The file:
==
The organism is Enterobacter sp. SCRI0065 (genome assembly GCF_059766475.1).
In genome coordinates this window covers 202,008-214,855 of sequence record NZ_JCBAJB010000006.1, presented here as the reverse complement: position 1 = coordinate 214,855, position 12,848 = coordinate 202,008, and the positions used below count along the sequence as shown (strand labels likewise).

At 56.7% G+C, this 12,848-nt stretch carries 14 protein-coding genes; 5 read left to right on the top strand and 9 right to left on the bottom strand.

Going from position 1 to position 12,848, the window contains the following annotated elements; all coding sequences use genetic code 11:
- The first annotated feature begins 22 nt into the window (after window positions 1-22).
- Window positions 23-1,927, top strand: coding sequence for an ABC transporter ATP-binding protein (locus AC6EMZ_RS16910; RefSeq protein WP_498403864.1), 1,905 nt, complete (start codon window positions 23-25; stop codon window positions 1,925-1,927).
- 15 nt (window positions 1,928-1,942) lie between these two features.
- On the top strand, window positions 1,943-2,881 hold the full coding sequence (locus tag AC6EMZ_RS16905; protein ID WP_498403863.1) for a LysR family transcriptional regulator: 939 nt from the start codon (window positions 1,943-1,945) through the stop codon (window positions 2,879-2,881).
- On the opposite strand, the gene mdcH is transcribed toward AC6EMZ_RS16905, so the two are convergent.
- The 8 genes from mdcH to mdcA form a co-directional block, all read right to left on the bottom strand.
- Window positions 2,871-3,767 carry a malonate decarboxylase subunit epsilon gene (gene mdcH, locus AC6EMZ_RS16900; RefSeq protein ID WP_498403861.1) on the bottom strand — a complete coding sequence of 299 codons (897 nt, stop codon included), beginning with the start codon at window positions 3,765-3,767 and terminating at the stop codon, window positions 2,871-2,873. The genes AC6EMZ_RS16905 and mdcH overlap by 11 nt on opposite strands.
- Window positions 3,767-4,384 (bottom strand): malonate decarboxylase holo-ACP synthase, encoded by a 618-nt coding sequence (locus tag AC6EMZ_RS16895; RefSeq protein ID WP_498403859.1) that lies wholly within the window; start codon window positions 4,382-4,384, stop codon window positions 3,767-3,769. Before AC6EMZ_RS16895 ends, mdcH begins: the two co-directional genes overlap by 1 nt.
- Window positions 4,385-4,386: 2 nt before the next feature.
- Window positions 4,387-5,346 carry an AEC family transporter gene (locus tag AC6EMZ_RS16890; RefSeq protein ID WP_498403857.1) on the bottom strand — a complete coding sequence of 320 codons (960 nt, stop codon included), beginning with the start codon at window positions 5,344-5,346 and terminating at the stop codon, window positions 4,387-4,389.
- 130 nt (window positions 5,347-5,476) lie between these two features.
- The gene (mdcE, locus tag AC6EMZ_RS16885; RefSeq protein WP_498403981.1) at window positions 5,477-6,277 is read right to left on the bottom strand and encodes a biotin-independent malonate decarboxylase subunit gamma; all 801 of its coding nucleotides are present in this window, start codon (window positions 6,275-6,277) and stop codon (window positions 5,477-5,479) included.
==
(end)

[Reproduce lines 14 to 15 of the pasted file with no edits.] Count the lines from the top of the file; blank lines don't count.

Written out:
- Window positions 4,387-5,346 carry an AEC family transporter gene (locus tag AC6EMZ_RS16890; RefSeq protein ID WP_498403857.1) on the bottom strand — a complete coding sequence of 320 codons (960 nt, stop codon included), beginning with the start codon at window positions 5,344-5,346 and terminating at the stop codon, window positions 4,387-4,389.
- 130 nt (window positions 5,347-5,476) lie between these two features.